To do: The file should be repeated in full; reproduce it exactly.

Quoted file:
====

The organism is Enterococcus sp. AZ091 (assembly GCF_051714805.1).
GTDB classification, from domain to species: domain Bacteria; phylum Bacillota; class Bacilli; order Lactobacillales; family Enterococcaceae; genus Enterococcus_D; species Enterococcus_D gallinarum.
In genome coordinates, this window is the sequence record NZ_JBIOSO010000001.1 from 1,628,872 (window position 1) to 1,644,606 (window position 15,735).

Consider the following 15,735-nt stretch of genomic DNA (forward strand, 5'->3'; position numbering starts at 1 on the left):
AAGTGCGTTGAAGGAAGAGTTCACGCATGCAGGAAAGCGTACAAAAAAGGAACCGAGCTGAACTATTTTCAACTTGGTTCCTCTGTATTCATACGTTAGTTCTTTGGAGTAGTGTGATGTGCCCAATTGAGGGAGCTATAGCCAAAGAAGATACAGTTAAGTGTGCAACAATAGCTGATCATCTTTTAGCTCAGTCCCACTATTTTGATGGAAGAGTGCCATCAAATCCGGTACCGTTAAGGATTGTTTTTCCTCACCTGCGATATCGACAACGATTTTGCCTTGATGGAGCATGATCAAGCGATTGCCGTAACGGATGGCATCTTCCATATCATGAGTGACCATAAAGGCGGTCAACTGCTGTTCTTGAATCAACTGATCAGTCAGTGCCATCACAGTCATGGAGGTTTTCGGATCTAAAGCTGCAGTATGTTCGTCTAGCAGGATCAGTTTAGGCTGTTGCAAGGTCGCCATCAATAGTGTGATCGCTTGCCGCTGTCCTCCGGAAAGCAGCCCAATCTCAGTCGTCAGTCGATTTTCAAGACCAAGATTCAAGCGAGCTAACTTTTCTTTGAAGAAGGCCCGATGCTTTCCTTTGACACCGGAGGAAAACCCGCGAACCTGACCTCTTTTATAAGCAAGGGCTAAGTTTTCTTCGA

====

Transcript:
The organism is Enterococcus sp. AZ091 (assembly GCF_051714805.1).
GTDB classification, from domain to species: domain Bacteria; phylum Bacillota; class Bacilli; order Lactobacillales; family Enterococcaceae; genus Enterococcus_D; species Enterococcus_D gallinarum.
In genome coordinates, this window is the sequence record NZ_JBIOSO010000001.1 from 1,628,872 (window position 1) to 1,644,606 (window position 15,735).

Consider the following 15,735-nt stretch of genomic DNA (forward strand, 5'->3'; position numbering starts at 1 on the left):
AAGTGCGTTGAAGGAAGAGTTCACGCATGCAGGAAAGCGTACAAAAAAGGAACCGAGCTGAACTATTTTCAACTTGGTTCCTCTGTATTCATACGTTAGTTCTTTGGAGTAGTGTGATGTGCCCAATTGAGGGAGCTATAGCCAAAGAAGATACAGTTAAGTGTGCAACAATAGCTGATCATCTTTTAGCTCAGTCCCACTATTTTGATGGAAGAGTGCCATCAAATCCGGTACCGTTAAGGATTGTTTTTCCTCACCTGCGATATCGACAACGATTTTGCCTTGATGGAGCATGATCAAGCGATTGCCGTAACGGATGGCATCTTCCATATCATGAGTGACCATAAAGGCGGTCAACTGCTGTTCTTGAATCAACTGATCAGTCAGTGCCATCACAGTCATGGAGGTTTTCGGATCTAAAGCTGCAGTATGTTCGTCTAGCAGGATCAGTTTAGGCTGTTGCAAGGTCGCCATCAATAGTGTGATCGCTTGCCGCTGTCCTCCGGAAAGCAGCCCAATCTCAGTCGTCAGTCGATTTTCAAGACCAAGATTCAAGCGAGCTAACTTTTCTTTGAAGAAGGCCCGATGCTTTCCTTTGACACCGGAGGAAAACCCGCGAACCTGACCTCTTTTATAAGCAAGGGCTAAGTTTTCTTCGA